The possibility of the European banking system’s crash landing has cast a pall over the prospects of exporters generating major growth. However, within this grim landscape of prevailing risk is a golden opportunity to secure better rates for trade finance.
Banks, finance companies, trade credit insurers, and the Export Credit Office are all ready to do more business due to the relative flat growth seen in the market.
For an exporter who has not traditionally gone down the route of getting trade credit insurance cover because of the cost to business, now is a good time to shop around for good rates.
For those exporting to China who have never thought of offering settlement in China’s renminbi (RMB) for buyers, now is also a good time to start looking at offering RMB prices to gain a point of difference.
Petfood company K9 Natural Food’s chief executive officer Calvin Smith is of the view that private trade credit insurers are more eager to do business at the moment. It wasn’t the case at the height of the global financial crisis about two years ago. Still he is very glad the company started using short-term trade credit insurance provided by the NZ Export Credit Office (NZECO) about two years ago.
“The facility was instrumental in introducing our products into the US market,” Smith says.
The company, which has seen dramatic growth after its US breakthrough, currently exports to the US, Japan, Hong Kong
K9 Natural Food had a big order for the US market but the buyer wanted 60-day credit terms which K9 could not afford to offer without stifling the company’s cashflow. Its bank, Bank of New Zealand, introduced the concept of using the NZECO to the company.
The NZECO was able to provide a short-term trade credit cover that covered 80 percent of the credit offered to the US buyer. Private insurers declined to provide cover because K9’s total insurable turnover was insufficient.
The NZECO stepped in to provide short-term trade credit insurance on the US buyer, and K9 accessed trade finance from their bank. Over the following two years, NZECO has insured additional buyers in Canada, the UK and the US.
In 2011, as a result of 800 percent growth, K9 became the fifth-fastest growing business in the Deloitte New Zealand’s Fast 50 and the fastest growing manufacturer in the country.
The NZECO was able to help with the underwriting of significant parts of this export growth.
Carmen Moana, manager at NZECO, says a private insurer has since stepped in to pick up the NZECO portfolio of buyers, given the increase of K9’s insurable sales.
“We consider this to be an excellent demonstration of NZECO’s short-term trade credit product – enabling an SME exporter to rapidly grow to a scale that makes it attractive for the private insurers.”
Smith, meanwhile, says the company would not have been able to offer the credit terms to the US buyer without the NZECO’s cover. Recently, he says, trade credit insurers have come back into the market and are more willing to provider cover.
“Once you have access to the NZECO’s [cover], the cost of your financing will be at least 20 percent cheaper. The government is a good credit risk. Banks are fine with offering trade finance credit once you have insurance cover,” Smith says.
During periods of volatility in financial markets, especially during the financial crisis of 2009, trade credit insurance cover dried up in the New Zealand market as traditional insurers were unable to take on any more new risk exposures. Some withdrew completely from some sectors of the economy and the cost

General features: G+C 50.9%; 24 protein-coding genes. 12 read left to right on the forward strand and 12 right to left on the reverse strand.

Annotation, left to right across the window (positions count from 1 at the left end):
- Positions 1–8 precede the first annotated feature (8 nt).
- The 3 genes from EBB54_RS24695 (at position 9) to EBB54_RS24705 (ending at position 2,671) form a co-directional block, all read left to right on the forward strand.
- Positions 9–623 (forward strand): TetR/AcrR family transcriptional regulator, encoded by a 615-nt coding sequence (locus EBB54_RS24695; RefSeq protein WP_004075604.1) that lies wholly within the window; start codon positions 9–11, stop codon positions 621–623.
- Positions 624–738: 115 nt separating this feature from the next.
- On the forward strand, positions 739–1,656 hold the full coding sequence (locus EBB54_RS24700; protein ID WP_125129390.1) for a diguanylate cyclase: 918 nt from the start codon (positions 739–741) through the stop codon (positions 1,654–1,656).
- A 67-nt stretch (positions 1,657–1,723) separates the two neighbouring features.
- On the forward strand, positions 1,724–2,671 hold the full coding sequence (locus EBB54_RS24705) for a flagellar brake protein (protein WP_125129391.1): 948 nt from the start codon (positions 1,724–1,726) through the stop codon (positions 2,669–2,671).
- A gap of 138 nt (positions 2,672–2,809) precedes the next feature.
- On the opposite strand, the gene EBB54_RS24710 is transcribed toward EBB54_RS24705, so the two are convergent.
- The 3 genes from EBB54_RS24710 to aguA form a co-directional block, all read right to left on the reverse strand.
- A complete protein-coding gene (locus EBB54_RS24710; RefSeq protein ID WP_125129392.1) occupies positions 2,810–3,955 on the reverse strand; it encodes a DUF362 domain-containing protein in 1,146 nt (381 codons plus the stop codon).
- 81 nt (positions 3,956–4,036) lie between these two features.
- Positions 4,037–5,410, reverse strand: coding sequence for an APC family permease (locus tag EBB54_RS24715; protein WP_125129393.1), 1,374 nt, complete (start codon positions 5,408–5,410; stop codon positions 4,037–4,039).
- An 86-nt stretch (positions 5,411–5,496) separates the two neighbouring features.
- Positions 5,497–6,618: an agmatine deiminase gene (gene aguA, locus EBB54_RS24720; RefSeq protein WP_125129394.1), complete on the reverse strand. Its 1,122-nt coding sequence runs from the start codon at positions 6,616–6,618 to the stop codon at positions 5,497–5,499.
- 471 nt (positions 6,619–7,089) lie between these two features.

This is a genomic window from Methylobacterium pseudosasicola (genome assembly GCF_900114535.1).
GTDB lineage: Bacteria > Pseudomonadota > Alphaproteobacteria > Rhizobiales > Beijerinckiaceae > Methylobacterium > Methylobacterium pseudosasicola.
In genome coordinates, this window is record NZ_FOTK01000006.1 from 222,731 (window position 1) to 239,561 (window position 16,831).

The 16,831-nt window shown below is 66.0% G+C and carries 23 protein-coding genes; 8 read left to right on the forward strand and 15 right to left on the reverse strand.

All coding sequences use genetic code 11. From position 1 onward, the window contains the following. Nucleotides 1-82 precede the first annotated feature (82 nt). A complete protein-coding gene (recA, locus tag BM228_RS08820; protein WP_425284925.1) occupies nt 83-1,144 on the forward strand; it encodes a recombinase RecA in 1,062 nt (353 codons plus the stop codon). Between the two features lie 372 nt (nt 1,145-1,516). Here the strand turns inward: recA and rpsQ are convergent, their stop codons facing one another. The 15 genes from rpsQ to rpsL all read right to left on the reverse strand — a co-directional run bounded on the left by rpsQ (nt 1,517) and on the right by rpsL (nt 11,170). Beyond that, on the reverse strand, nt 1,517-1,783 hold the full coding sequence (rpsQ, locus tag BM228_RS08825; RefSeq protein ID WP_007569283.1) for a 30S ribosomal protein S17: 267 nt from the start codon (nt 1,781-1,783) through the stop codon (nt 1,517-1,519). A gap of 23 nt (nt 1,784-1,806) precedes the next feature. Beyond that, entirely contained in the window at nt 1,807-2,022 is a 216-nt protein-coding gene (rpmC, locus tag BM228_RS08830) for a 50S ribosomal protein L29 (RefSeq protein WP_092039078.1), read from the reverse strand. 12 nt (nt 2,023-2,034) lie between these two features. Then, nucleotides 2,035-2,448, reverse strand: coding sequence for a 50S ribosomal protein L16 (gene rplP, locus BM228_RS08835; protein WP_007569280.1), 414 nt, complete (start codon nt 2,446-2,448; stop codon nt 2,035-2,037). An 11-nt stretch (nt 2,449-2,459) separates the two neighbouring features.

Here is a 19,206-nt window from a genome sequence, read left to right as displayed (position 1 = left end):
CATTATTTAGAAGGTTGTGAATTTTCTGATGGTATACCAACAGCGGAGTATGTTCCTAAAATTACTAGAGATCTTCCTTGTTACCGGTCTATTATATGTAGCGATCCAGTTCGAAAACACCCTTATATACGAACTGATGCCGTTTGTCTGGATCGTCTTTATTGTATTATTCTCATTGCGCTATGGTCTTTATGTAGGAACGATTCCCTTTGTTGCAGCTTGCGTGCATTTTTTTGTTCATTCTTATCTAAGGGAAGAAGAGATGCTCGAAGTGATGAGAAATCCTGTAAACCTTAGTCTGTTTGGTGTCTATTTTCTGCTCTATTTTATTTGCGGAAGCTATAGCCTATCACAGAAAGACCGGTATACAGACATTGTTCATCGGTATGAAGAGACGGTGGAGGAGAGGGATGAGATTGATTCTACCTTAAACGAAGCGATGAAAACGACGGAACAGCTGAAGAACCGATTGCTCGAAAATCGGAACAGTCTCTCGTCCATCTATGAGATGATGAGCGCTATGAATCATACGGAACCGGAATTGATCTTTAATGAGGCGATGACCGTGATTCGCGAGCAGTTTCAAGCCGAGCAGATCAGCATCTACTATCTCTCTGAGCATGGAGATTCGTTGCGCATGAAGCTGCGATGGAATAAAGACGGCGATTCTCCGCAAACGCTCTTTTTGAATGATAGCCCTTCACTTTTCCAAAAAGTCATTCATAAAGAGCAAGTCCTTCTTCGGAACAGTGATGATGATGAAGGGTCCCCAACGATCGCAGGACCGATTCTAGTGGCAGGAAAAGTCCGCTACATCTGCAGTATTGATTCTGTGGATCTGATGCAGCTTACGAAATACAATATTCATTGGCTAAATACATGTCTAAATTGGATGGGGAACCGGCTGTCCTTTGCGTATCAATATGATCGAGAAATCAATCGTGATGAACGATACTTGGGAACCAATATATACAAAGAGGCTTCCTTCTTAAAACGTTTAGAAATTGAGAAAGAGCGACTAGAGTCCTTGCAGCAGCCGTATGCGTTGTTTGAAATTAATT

of premiums ballooned.
Michael Kayes, trade credit manager at QBE Insurance, notes that premiums for trade credit insurance are now very competitive.
“There has never been a better time to be considering a trade credit insurance policy. Prices are cheaper compared to 18 or 24 months ago. Insurers have capacity to provide cover for certain sectors and are willing to underwrite new business,” he says.
What are your risks?
Exporters continuing to seek new markets or new customers also have to remember that managing risk should be a top priority.
Gary Cross, head of global trade and receivables finance for HSBC New Zealand, says one of the main takeaways for exporters trading under current economic conditions is to “remain focused on your risk situation”.
“This is because if you are not aware of the implications of the risk on your business –what’s happening in Greece and Europe will be touching so many parts of New Zealand business.
“Understand your exposure to the buyer’s ability to pay, the country risks, your buyer’s exposure to the industry risks,” he says, adding that the exporter should also ask, “what will happen when this transaction goes wrong?”
One of the risks exporters can ‘protect’ themselves against is getting their banks to provide underwriting for an institution’s credit risks, Cross says. This is especially important if the buyer’s bank is a bank with a low rating by international rating agencies.
While this underwriting is another cost to doing business, Cross says the value-add for this is peace of mind for the exporter. “The cost depends on the banks involved, and the countries (where these banks are located). It can be surprisingly cheap, talk to your banks; they should be able to give you an indicative cost. This is good for a situation when you have a global market which is declining. It is another added tool to de-risk your transactions.”
Early conversations, the unknowns
Always have conversations early, Cross adds. Keep your bank aware of your order books. Let the banks know where and when your demand is down; or if you have had to cut prices. All these facts are critical information to help mitigate your business’ risks.
One big unknown for exporters, not only in New Zealand but around the world, is how Greece’s debt crisis will be resolved and how a collapse of the Greek banking system will reverberate across Europe and subsequently around the world.